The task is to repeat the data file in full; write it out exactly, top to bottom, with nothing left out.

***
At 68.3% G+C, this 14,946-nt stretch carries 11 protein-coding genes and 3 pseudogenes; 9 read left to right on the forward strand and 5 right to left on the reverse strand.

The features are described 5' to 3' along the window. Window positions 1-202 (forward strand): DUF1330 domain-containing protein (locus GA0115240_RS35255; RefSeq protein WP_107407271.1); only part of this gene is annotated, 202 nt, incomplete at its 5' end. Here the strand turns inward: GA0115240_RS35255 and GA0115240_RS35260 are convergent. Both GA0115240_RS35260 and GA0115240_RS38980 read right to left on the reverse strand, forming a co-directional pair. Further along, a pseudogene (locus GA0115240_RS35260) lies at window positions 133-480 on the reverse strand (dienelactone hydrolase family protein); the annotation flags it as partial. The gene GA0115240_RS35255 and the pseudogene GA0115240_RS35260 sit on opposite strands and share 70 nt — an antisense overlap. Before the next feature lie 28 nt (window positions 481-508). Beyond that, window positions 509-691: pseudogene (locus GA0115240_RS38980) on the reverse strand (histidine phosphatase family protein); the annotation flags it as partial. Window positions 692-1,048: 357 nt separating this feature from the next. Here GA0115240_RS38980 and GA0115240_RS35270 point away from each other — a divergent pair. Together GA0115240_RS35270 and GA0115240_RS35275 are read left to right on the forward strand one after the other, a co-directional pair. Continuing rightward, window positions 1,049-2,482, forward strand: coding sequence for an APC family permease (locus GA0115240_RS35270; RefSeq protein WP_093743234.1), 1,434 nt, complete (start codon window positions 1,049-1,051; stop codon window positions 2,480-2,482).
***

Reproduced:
At 68.3% G+C, this 14,946-nt stretch carries 11 protein-coding genes and 3 pseudogenes; 9 read left to right on the forward strand and 5 right to left on the reverse strand.

The features are described 5' to 3' along the window. Window positions 1-202 (forward strand): DUF1330 domain-containing protein (locus GA0115240_RS35255; RefSeq protein WP_107407271.1); only part of this gene is annotated, 202 nt, incomplete at its 5' end. Here the strand turns inward: GA0115240_RS35255 and GA0115240_RS35260 are convergent. Both GA0115240_RS35260 and GA0115240_RS38980 read right to left on the reverse strand, forming a co-directional pair. Further along, a pseudogene (locus GA0115240_RS35260) lies at window positions 133-480 on the reverse strand (dienelactone hydrolase family protein); the annotation flags it as partial. The gene GA0115240_RS35255 and the pseudogene GA0115240_RS35260 sit on opposite strands and share 70 nt — an antisense overlap. Before the next feature lie 28 nt (window positions 481-508). Beyond that, window positions 509-691: pseudogene (locus GA0115240_RS38980) on the reverse strand (histidine phosphatase family protein); the annotation flags it as partial. Window positions 692-1,048: 357 nt separating this feature from the next. Here GA0115240_RS38980 and GA0115240_RS35270 point away from each other — a divergent pair. Together GA0115240_RS35270 and GA0115240_RS35275 are read left to right on the forward strand one after the other, a co-directional pair. Continuing rightward, window positions 1,049-2,482, forward strand: coding sequence for an APC family permease (locus GA0115240_RS35270; RefSeq protein WP_093743234.1), 1,434 nt, complete (start codon window positions 1,049-1,051; stop codon window positions 2,480-2,482).